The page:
Sucheta Dalal :Art attack: International art fund managers shy away from Indian market
Sucheta Dalal

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Art attack: International art fund managers shy away from Indian market  

May 13, 2010

 The global economy is returning to normalcy and is showing signs of recovery. Investors are now showing interest in the global art market. However, according to international art fund managers, the Indian art market still needs to stabilise from the speculative prices witnessed during 2007-08.


Philip Hoffman, CEO and founder of the Fine Art Fund Group, believes that the Indian art market has gone through a lot of speculation and needs to stabilise further. “We believe that this market saw a great deal of speculative purchasing in 2007-2008 and we would like to see the market stabilise before we enter for investment purposes. Nevertheless, we do believe that there are excellent works of modern and contemporary Indian artists that will come up for sale, both privately and at auctions and we will be closely following this market.”


The UK-based Fine Art Fund Group is one among the few asset managers who are active in the art market arena, offering access to a wide range of sectors in the global art market.


After launching funds for the Chinese and the Middle East art markets, the group had planned an Indian fund launch.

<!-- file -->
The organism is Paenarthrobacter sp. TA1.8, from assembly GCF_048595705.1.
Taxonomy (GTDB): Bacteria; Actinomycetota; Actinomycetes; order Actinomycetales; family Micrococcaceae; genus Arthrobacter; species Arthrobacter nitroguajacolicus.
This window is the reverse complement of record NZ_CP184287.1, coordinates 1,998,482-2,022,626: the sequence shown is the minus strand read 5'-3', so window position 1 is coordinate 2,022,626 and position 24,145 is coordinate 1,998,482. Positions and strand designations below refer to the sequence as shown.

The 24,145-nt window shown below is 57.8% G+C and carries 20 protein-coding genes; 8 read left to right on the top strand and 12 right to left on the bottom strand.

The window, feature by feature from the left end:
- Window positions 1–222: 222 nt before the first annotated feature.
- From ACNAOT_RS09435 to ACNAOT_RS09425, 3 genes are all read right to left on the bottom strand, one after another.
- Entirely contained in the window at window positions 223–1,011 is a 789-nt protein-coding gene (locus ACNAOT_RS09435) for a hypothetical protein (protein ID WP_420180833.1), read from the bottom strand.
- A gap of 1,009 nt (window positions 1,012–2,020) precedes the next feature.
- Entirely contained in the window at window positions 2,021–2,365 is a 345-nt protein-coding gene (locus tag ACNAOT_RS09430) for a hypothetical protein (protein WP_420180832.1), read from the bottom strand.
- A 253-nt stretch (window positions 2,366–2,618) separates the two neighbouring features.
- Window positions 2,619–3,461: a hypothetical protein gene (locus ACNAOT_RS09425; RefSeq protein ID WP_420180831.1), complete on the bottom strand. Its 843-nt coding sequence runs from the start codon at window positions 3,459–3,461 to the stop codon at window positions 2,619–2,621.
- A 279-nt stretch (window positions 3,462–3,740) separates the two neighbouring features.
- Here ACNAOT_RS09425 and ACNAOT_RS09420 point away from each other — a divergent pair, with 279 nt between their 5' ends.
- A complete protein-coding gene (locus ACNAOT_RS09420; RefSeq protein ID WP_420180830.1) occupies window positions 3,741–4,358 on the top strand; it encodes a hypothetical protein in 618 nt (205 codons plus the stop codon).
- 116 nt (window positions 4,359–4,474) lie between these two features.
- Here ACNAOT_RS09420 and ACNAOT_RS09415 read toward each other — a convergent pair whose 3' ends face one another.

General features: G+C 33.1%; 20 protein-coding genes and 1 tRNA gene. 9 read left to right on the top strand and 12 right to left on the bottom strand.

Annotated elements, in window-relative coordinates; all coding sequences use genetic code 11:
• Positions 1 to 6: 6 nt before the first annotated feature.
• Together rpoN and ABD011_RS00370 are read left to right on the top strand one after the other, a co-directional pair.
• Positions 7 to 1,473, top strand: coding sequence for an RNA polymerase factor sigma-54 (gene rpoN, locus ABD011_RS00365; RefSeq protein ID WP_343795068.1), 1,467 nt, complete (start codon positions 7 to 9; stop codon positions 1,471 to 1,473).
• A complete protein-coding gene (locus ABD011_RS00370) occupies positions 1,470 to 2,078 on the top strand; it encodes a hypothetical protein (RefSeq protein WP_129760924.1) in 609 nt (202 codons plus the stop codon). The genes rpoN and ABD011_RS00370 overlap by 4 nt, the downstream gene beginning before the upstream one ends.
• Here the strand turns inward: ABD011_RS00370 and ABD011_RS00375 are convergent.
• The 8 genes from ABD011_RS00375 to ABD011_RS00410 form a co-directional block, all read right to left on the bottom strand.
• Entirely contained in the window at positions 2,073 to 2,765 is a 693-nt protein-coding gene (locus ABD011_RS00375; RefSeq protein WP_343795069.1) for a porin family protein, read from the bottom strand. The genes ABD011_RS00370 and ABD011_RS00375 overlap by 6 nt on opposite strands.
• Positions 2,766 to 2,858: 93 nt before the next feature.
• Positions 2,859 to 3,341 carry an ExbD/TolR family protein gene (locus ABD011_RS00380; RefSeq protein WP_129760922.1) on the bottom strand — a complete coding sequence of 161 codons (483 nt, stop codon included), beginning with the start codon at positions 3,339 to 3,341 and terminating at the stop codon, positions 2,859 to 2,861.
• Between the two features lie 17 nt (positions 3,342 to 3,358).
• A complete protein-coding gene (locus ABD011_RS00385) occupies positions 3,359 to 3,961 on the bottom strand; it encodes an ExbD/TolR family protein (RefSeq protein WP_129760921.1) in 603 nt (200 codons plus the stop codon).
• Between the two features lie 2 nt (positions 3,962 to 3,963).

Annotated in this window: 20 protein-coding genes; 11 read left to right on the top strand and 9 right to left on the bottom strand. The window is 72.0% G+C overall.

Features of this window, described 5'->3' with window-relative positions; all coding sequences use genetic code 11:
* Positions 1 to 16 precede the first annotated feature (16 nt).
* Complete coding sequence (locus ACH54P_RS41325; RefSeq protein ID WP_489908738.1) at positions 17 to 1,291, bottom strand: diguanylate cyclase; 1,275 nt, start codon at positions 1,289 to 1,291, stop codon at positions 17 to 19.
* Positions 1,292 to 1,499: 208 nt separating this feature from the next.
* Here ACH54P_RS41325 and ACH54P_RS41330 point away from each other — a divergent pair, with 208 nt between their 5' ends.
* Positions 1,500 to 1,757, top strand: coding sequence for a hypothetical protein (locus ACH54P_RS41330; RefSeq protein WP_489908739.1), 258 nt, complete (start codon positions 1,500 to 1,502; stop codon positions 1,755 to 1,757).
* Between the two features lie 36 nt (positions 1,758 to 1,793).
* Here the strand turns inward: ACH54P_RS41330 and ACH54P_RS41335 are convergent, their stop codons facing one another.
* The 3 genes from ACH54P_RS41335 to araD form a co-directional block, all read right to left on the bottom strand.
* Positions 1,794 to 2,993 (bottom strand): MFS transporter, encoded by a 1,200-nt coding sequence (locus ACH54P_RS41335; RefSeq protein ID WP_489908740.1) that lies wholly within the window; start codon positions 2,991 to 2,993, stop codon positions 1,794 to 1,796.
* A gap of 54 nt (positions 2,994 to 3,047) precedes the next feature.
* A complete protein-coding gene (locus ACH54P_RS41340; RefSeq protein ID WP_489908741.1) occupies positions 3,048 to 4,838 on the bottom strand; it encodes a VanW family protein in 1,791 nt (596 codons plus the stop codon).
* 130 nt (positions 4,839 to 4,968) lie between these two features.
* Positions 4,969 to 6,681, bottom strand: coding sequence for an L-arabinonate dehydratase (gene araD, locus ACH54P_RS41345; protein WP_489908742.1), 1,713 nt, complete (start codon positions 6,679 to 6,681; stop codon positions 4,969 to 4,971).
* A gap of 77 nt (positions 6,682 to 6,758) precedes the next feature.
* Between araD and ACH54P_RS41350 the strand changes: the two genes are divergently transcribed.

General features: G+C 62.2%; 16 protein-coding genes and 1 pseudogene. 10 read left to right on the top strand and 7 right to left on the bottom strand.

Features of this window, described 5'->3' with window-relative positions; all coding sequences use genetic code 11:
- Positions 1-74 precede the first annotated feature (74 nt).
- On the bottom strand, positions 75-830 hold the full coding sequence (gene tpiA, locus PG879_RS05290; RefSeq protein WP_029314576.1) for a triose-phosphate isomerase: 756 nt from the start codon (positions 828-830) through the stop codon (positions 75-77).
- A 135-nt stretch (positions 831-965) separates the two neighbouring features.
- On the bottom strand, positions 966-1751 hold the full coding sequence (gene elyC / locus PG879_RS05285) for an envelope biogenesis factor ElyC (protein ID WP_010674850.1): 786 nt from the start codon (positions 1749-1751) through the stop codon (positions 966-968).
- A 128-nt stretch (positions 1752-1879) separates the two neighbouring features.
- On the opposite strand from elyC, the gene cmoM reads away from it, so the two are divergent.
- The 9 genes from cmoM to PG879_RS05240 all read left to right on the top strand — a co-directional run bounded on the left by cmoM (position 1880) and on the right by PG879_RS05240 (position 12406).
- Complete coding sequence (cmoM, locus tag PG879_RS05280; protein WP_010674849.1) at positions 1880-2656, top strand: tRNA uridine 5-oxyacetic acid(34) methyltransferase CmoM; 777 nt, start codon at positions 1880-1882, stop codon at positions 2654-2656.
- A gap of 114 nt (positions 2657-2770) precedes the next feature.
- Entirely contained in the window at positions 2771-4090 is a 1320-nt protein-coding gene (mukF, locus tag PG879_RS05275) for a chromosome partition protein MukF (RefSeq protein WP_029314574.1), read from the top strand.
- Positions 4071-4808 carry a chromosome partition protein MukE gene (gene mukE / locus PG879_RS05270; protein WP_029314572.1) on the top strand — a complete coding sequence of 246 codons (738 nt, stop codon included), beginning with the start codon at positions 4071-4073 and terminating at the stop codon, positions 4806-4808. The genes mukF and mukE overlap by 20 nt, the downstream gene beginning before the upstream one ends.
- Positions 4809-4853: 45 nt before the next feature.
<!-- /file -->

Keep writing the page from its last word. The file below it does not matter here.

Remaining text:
During 2007-2008, when the Indian art market was enjoying a golden period, there were speculations that the Fine Art Fund Group was planning an Indian fund. However, since then, the company has held back its plans to enter the Indian art market.


What held back this group from entering the Indian market? “In light of the changes in the market in general and in the Indian art market specifically, we decided to postpone the launch of the Indian Fine Art Fund for the present until we receive further significant interest from investors,” said Mr Hoffman.


While the group is still wary about launching an India-based fund, it has performed well in its existing global funds. The group’s first fund named ‘Fine Art Fund I’ reached the end of the designated investment period and the first cash distribution to investors was made in the final quarter of 2009. The Fine Art Fund was the first fund of its type to invest in art as a worldwide asset class and continues to be the only one to do so on this scale.


The company claims an average annualised return on assets sold at 34% and cash-on-cash returns at 55.88% on this first fund. The group has also stated that the fund is well-guarded against the current instability in the art market as it will no longer be purchasing artworks, but will be divesting all holdings over the next four to nine years. “Given the luxury of this extended time-frame, we are in a very strong position to wait until all areas of the market have stabilised, in order to maximise our intended returns,” says one of the company’s releases.


The second fund named the ‘Fine Art Fund II’ was launched in July 2006.The minimum investment was $250,000 in this 10-year close-ended fund, with a target return of over 10%, with capital returns after the fourth year. According to company officials, this fund had its final close in December 2008 and currently has an average annualised return on assets sold of 29%. The key factors of both these funds have been a diverse portfolio across five segments and a long period.


The fund’s portfolio construction has been in a diverse pattern with 30% to 35% in old masters; 10% to 20% in impressionists; 15% to 20% in modern art; 30% to 40% in contemporary art (1960- 1985) and 5% to 10% in contemporary art (1985- 2010). — Amritha Pillay

-- Sucheta Dalal